“With the earthquake on Tuesday and the impending storms, we have never been so busy answering questions about what is covered and what is not,” Mathes said.
As Margaret Douglas loaded her van with enough food to last several days at Balducci’s on Old Georgetown Road in Bethesda, she said a recent $8,000 investment gave her storm confidence.
“I bought a whole house generator, that’s why,” she said. Last year, she lost the food in her refrigerator and freezer three times during separate power outages.
Patricia Capiro and Manny Fantis spent a year planning their Saturday wedding in Rehoboth Beach, where Capiro grew up. By Thursday afternoon, the linens were pressed, the flowers were ready and the cake was in the refrigerator. Then the limo company cancelled. The band’s hotel rooms were cancelled. One guest after another said they wouldn’t be able to make it.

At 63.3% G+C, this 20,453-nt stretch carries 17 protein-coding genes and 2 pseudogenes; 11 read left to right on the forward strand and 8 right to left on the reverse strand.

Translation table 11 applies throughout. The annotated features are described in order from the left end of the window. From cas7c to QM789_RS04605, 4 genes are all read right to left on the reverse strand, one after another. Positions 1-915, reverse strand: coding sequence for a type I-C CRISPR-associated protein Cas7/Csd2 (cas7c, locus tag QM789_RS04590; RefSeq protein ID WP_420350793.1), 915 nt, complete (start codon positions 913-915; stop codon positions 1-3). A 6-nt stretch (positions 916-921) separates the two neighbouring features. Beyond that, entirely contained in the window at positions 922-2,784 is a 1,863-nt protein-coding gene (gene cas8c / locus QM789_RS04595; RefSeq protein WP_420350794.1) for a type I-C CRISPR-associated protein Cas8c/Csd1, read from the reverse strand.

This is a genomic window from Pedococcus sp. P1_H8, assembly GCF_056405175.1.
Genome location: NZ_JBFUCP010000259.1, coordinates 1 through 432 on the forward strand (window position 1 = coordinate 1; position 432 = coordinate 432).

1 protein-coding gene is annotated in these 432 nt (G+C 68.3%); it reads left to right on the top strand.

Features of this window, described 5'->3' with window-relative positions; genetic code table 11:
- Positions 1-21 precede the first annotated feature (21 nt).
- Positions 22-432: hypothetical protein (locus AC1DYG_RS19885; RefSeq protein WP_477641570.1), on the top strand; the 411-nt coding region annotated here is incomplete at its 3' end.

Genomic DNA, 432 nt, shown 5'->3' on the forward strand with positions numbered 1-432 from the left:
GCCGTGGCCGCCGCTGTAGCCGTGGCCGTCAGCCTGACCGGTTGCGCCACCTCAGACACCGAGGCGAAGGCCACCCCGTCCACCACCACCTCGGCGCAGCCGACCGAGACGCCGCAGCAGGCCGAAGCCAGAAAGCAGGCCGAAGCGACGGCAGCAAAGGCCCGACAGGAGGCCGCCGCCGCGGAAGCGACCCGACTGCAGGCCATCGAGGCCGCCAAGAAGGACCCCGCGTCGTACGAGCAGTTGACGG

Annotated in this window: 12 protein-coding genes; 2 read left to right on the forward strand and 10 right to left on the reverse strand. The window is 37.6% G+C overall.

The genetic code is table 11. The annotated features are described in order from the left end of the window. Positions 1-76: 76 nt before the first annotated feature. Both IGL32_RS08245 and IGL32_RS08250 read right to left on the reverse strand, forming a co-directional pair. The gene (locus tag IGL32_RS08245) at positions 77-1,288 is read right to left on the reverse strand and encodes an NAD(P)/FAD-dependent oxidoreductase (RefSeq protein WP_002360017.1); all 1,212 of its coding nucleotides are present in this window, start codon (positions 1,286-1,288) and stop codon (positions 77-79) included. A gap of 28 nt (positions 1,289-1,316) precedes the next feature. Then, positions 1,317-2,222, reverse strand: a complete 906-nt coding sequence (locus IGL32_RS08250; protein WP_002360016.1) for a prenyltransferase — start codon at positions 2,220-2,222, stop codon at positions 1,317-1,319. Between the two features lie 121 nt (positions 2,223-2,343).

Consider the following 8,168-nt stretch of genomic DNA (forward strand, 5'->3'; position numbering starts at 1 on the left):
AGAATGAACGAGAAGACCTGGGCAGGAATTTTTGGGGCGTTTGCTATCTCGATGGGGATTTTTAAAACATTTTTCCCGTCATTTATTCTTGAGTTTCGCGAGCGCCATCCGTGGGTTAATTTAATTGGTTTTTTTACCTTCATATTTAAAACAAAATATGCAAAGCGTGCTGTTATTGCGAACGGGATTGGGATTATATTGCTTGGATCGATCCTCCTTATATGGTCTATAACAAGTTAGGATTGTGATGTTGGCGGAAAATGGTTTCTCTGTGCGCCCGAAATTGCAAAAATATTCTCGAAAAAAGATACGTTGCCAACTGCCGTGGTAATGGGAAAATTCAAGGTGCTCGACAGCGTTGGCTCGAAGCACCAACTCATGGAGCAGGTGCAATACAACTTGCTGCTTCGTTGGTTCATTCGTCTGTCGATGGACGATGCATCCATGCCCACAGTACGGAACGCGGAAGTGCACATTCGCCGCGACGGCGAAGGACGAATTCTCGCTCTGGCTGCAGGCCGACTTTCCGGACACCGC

Capiro, a news producer at NBC 4, kept calling the station’s meteorologists to ask for updates. “It just kept getting worse and worse,” said the 29 year-old bride. Finally, authorities told the couple’s venue, the Rehoboth Beach Yacht and Country Club, that it needed to shut down for the weekend.
Capiro cried and then started calling guests and vendors to tell them the wedding was off. Fantis is the executive Web producer at Channel 9, and many of their friends — colleagues at the two television stations — will spend the weekend covering the storm instead of celebrating.